Wednesday, October 13, 2010
Review: April Lindner, Jane
Jane Eyre is one of my all time favorite novels. The first time I read it, I was in high school, and I liked it so much that as soon as I (weepingly) finished the last page, I immediately began rereading it. I've probably read it a dozen times since then (addictive personality, what?) and each time it evokes new emotions, new questions. Why does Jane, the most sensible person in the world, not try harder to get a direct answer out of Rochester about the mystery in the attic before agreeing to marry him? Is Bertha's madness purely due to genetics or does Rochester has some culpability for bringing her out of her natural habitat in the exotic West Indies into oppressive Victorian England? What does it say about gender in 19th Century England that Jane and Rochester can't get together until Rochester has been made a cripple, robbed of his physical robustness and independent lifestyle?
April Lindner's Jane is a modern day, YA-geared take on Bronte's classic, in which Jane Moore is a 19 year old nanny to ultra-famous rockstar Nico Rathburn. It just so happened that I was in the midst of an 8th or 9th honeymoon with the original (inspired by the new Masterpiece Theater adaptation, by far the best one out there in my opinion) when I heard about this book. I preordered Jane on my Kindle and counted down the days until it was released. After which I sat down and read it in one sitting (yesterday).
Jane is enjoyable and frustrating at the same time. Lindner does do justice to the main characters - although perhaps more so to Jane than Rathburn. I was impressed, for the most part, at how well both characters' voices translated from Victorian English into modern day American vernacular (though I did miss phrases like "Deuce take me!"). Rathburn is still prone to the vulgar outbursts and ironic quips that have made female readers of the original swoon for nearly 200 years--and Jane still responds to him with that calm, succinctly worded logic that we all wish we could possess in the face of such a dead-sexy (if occasionally violent) master.
While I do adamantly believe that it's essential in these types of projects for the characters to stay true to the original, I find it irritating when the plot is a direct replica. And this is where Jane failed for me. Every single scene that happened in Jane Eyre is replicated in Jane, such that it's impossible to ever, for even a moment, stop comparing the two. And in doing so, Jane, of course, always falls short. The whole idea of turning Rochester into a rockstar was a creative spin on the 19th century English aristocrat concept, but that's about where Lindner's imagination ends. She should have been bolder, more confident in her own creative abilities, and less chained to Bronte's plot in its every minute detail.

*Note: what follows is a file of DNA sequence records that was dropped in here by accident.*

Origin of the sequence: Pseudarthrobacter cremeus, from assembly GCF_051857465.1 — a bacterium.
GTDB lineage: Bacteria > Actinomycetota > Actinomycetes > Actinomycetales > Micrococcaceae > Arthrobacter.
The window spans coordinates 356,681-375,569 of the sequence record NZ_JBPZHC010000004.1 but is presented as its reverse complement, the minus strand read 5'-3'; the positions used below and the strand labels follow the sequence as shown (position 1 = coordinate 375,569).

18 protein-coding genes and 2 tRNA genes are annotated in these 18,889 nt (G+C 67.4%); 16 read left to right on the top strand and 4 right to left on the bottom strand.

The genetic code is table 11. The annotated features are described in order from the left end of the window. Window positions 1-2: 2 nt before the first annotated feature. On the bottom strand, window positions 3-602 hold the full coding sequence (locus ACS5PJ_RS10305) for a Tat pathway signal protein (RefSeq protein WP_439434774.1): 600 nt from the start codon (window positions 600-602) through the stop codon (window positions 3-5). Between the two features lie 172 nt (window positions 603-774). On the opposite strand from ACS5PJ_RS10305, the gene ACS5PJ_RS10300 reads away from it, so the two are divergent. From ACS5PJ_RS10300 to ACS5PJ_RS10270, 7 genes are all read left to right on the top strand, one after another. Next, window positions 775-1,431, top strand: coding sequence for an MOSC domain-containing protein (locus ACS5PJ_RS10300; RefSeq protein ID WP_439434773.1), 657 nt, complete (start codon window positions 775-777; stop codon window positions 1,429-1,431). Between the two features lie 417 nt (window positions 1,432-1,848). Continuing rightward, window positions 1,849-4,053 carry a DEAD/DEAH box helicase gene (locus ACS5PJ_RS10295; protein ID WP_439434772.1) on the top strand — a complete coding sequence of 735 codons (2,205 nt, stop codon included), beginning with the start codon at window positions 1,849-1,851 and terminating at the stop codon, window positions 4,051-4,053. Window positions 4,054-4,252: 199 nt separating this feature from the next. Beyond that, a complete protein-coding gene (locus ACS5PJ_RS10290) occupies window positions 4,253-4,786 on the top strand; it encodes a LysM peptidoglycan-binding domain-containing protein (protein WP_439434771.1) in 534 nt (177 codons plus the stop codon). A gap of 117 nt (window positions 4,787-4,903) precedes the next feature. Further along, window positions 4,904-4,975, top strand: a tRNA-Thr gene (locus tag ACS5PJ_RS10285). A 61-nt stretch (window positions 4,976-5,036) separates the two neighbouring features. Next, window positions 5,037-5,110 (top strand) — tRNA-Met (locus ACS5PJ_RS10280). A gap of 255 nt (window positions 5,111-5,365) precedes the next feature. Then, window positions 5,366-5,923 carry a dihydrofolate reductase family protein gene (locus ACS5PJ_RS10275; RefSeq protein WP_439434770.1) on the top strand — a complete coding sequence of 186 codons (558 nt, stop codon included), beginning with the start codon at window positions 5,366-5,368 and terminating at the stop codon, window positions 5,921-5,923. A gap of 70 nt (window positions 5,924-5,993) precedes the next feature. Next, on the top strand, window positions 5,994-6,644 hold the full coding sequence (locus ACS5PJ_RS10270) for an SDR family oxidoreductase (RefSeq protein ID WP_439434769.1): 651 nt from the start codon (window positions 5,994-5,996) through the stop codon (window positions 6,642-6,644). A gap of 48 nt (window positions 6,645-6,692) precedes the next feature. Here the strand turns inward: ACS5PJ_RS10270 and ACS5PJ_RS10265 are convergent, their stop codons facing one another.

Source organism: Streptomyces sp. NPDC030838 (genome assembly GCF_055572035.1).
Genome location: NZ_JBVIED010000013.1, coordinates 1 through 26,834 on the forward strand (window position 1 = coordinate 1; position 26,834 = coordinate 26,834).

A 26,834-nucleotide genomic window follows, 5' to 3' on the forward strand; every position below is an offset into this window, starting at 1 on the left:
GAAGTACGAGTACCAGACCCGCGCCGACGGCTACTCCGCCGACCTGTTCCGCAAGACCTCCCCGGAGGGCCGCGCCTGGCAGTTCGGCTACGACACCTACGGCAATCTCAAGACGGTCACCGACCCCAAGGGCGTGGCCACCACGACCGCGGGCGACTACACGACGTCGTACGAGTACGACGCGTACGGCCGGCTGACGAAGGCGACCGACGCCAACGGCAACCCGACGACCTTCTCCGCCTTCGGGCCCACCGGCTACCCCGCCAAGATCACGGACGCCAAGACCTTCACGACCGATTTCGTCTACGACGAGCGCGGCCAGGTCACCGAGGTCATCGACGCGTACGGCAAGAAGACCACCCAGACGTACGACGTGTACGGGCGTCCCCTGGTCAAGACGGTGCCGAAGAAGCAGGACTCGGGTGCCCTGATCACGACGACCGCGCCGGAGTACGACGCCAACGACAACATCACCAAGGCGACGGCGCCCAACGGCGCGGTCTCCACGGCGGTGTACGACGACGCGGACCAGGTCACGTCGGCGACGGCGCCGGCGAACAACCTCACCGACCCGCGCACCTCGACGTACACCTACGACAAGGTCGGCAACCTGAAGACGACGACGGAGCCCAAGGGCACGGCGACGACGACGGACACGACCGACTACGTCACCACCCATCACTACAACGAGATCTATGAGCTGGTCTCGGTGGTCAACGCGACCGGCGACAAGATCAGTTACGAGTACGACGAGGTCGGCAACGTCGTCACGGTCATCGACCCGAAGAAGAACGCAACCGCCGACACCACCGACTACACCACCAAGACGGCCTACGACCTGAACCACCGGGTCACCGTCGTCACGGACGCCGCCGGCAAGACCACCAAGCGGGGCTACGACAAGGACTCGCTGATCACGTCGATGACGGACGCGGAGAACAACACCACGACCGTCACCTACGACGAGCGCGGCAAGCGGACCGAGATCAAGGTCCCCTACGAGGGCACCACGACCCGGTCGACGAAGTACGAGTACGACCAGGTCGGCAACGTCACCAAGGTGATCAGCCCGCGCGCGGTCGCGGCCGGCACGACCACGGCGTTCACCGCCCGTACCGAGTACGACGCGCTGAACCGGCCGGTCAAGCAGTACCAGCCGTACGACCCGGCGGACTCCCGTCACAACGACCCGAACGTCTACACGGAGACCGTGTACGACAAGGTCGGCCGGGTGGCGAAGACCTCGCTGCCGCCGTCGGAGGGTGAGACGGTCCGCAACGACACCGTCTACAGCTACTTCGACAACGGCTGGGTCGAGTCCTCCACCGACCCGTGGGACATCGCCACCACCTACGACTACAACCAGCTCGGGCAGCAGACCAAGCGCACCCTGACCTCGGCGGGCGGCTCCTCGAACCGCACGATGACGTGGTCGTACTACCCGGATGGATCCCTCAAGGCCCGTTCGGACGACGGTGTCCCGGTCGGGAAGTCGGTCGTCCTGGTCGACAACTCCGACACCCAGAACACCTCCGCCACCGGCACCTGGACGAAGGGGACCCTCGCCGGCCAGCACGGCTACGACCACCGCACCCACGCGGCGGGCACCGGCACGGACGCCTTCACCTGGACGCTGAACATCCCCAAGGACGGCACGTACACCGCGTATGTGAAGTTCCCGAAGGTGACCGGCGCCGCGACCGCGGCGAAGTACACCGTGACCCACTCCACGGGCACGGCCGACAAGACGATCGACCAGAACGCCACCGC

Let's consider for a moment another modern day adaptation of a 19th century English classic: Clueless. Here, the characters are recognizable to those in Emma, and by the end of the movie they basically end up at the same place as they did in Emma. But along the way there are numerous variations, so that you really can forget for huge gaps of time that you're watching a "remake." Clueless can stand alone as a great movie in its own right, whereas Jane will never be more than a carbon copy of Jane Eyre.
That's not to say Jane isn't a fun read, or a thought-provoking one either. I liked Lindner's interpretation of the relationship between Rochester and Bertha (Bibi, here). Bibi is not just some lunatic with a genetic disorder - she's a woman that Rathburn actually deeply loved, once upon a time, and, we're led to believe, could love again if she could ever be cured from her insanity. Rathburn's negative influence (through the drugs, alcohol, and generally wild lifestyle of a rockstar) on her was a direct cause of her descent into madness, and he has never been able to forgive himself for it. The true history of Rochester and Bertha is one of the biggest mysteries of Jane Eyre and I found Lindner's take on it very interesting and believable.
For me, aside from the boring scene-by-scene imitation of Jane Eyre, the other low point was the final few chapters. Without giving away any spoilers, I'll just say that these final chapters seemed rushed and lacking in feeling compared to the rest, which was very disappointing for me, as I am always overcome with emotion when reading the final chapters of Jane Eyre.